We could talk about Kalief Browder, incarcerated on Riker’s Island before he even stood on trial and during his time there, spent 700 days in solitary confinement. The damage so severe and traumatizing that he took his own life two years after his release. We could talk about the other horrors of Rikers and how it should be shut down. An OP-ED on News One, Why Is Rikers Island Still Open And Why Won't NYC Mayor Eric Adams Accept The Help He Needs?, explains, “Built to only hold 3,000 people, Rikers contains approximately 5,500 people. The packed cells and worsening deaths, abuse, violence and illness are also evidence of how cash bail has been weaponized against the poor to deprive them of their rights.” As of July 2022, over 20 people had died while incarcerated at Rikers. Mind you, Rikers is specifically a pre-trial detention center. Over 90% of those in the center are Black and brown New Yorkers. They are people who have not been convicted of a crime. They are simply poor and cannot afford bail. Last year, it was even declared a humanitarian crisis. You’ll find in our Ways to Help section, resources to support the campaign to shut down Rikers.

All of this and more can be unpacked about our toxic and abusive incarceration system. But this is the film analysis portion of our show so let’s unpack something that surprised me on my journey to find some prison horror content. Just a week before we were set to record this episode, Kat and I decided to watch Jordan Peele and Henry Selick’s claymation film, Wendell & Wild. Of course, we knew there would be more than whimsy to be found in a Peele film but we weren’t expecting this. Wendell & Wild is a film about two demon brothers trying to get to the Land of the Living. They use a young girl, Kat to do so. But this film, as always, is about so much more. Wendell & Wild, at it’s core, is about the school to prison pipeline and the prison industrial complex. About a third of the way through the film, I said to Kat, “this film is about prisons!” and they immediately found several articles backing that thought up.

Wendell & Wild is a hauntingly charming film with a beautiful cast of characters. I loved Wednesday, but I was so hesitant to watch it given Tim Burton’s comments about how darker complexions don’t work with his aesthetic. This film laughs, hysterically, in his face. There are Black characters, mixed characters, Latiné and Indigenous characters! Each one was so unique and wonderfully suited for the claymation medium. It really was a pleasure to watch. It’s not a subtle film in the slightest. Even featuring a villainous character that is very much stylized after Trump. The demons of the film aren’t the villains and the practice of interacting with those demons isn’t even seen as villainous behavior. There is sympathy for them!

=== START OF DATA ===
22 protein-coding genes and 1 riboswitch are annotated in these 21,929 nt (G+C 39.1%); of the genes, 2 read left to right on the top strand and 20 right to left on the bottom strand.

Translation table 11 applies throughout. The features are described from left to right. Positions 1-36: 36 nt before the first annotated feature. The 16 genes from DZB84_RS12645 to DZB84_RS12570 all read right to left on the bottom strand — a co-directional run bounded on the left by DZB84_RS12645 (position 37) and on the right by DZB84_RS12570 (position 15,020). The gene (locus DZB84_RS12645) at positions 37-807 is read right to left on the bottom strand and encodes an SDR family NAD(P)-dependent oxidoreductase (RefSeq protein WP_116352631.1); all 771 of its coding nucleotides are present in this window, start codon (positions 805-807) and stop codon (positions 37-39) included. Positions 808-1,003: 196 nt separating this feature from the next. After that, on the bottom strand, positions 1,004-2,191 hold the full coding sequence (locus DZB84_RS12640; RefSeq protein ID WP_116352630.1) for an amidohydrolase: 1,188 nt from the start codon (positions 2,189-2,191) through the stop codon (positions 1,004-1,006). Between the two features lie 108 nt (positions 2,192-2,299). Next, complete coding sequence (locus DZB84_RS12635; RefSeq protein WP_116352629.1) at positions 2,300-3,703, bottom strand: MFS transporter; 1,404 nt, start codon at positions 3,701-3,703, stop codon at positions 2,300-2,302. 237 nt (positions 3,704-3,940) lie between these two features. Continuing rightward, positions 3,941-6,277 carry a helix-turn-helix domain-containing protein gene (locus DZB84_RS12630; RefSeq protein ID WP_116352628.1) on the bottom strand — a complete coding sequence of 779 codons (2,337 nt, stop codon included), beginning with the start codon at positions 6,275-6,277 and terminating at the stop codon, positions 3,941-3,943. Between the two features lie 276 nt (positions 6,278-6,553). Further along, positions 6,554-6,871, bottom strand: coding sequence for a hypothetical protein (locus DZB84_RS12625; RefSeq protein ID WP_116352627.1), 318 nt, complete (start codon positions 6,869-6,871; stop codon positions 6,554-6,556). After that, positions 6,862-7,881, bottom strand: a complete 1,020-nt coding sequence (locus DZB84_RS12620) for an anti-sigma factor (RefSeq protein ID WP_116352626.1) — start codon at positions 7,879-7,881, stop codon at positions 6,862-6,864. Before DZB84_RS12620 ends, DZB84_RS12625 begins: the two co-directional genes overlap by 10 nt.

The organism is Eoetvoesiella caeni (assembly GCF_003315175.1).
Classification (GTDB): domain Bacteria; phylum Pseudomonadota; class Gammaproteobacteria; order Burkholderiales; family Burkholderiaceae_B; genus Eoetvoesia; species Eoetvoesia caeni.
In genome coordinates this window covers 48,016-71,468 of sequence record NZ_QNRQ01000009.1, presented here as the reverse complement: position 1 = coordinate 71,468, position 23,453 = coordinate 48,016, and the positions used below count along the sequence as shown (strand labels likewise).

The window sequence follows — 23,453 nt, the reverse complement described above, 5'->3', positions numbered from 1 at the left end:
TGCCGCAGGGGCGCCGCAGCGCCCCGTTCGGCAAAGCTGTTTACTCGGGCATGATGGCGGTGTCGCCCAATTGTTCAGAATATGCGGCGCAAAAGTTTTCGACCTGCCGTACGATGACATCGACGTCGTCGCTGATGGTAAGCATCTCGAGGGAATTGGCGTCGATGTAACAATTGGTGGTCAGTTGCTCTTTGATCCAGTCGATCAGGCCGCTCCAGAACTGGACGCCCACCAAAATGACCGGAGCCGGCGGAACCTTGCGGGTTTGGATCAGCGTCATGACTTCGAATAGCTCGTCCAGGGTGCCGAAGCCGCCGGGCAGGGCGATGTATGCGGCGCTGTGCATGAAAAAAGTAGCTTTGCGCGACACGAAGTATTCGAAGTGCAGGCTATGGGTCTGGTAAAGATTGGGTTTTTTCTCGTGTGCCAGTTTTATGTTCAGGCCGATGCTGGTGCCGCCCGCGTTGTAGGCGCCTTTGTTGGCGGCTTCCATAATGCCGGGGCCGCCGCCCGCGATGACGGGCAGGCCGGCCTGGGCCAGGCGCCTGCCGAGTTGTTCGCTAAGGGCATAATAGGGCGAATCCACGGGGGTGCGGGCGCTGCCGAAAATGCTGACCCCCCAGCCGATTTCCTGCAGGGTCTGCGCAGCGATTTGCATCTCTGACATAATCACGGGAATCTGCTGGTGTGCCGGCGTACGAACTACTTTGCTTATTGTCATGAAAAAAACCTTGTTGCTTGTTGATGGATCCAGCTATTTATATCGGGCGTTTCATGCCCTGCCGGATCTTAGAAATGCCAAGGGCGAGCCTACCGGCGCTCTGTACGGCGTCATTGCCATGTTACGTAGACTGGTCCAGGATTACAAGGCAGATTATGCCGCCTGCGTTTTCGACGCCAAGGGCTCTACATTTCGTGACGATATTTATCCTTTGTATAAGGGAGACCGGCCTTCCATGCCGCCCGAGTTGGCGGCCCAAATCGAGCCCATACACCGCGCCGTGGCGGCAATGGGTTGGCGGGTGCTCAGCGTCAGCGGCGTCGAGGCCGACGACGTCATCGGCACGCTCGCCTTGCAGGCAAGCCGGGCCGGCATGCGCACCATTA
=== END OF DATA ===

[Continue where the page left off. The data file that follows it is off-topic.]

This film could’ve easily resulted in another haunted towns episode. Kat’s parents run a root beer brewery and it is the heart of this small town, Rust Bank. They care about their community and you know immediately that they are going to be Disney-parents’d because they’re just too good to be true. They are continuously offered deals by the Klaxons (the Trump-esque man and his wife) to sell their property to make way for a new prison. Her parents and the town council refuse. After an accident on a bridge results in the death of her parents, we learn that the orphaned Kat has acted out in her different homes and now finds herself as part of a rehabilitation program, called “Break the Cycle”, back in her hometown. The town is terribly changed since she was last here. Klax Korp has taken over everything and there was a terrible fire at the root beer brewery that resulted in the death of all the workers there. Rust Bank is but a shell of it’s former self. While at this school that hopes to fix her or at least look good for trying, she discovers her connection to demons. Kat is a Hell Maiden and can commune with demons. These devilish brothers, Wendell and Wild, learning of her abilities, strike a deal with her to bring her parents back from the dead. Hyjinx ensue.

The other students at the school are quick to want to be Kat’s friend, including the annoying but sweet trio of popular girls led by Klaxon’s own daughter. Further, there is a trans boy, Raul who becomes an unlikely friend and hero. One of my favorite parts of this was that his identity was discussed a few times but never did it feel like a joke or problematic. The school is an all-girls school and yet, Raul is there, so it’s easy to quickly understand his identity. (Reminded me of Heartbreakers). Siobahn Klaxon misgenders him once and apologizes. Someone over the phone misgenders him and is corrected by his mother. But never once did Kat misgender him nor did any of the “villains”, the demons often called him a boy.

The Klaxons hope to build a new for-profit prison in Rust Bank with small cells. This is to fit as many people as they can. Rust Bank is so broken they expect anyone who leaves the system will find themselves back in it. Further, the Klaxons want to form their own “Second Chance” program which will flood Kat’s school with youth leaving the incarceration system. Hoping this influx of traumatized and troubled teens will overwhelm the staff, resulting in recidivism. This is all in the hopes of becoming even richer. Pennsylvania has it’s own troubles with for-profit prisons. I recommend the Cash for Kids documentary which is unsettling and horrifying. In fact, this goal is so blatant there’s an entire conversation about it between Siobahn and her parents.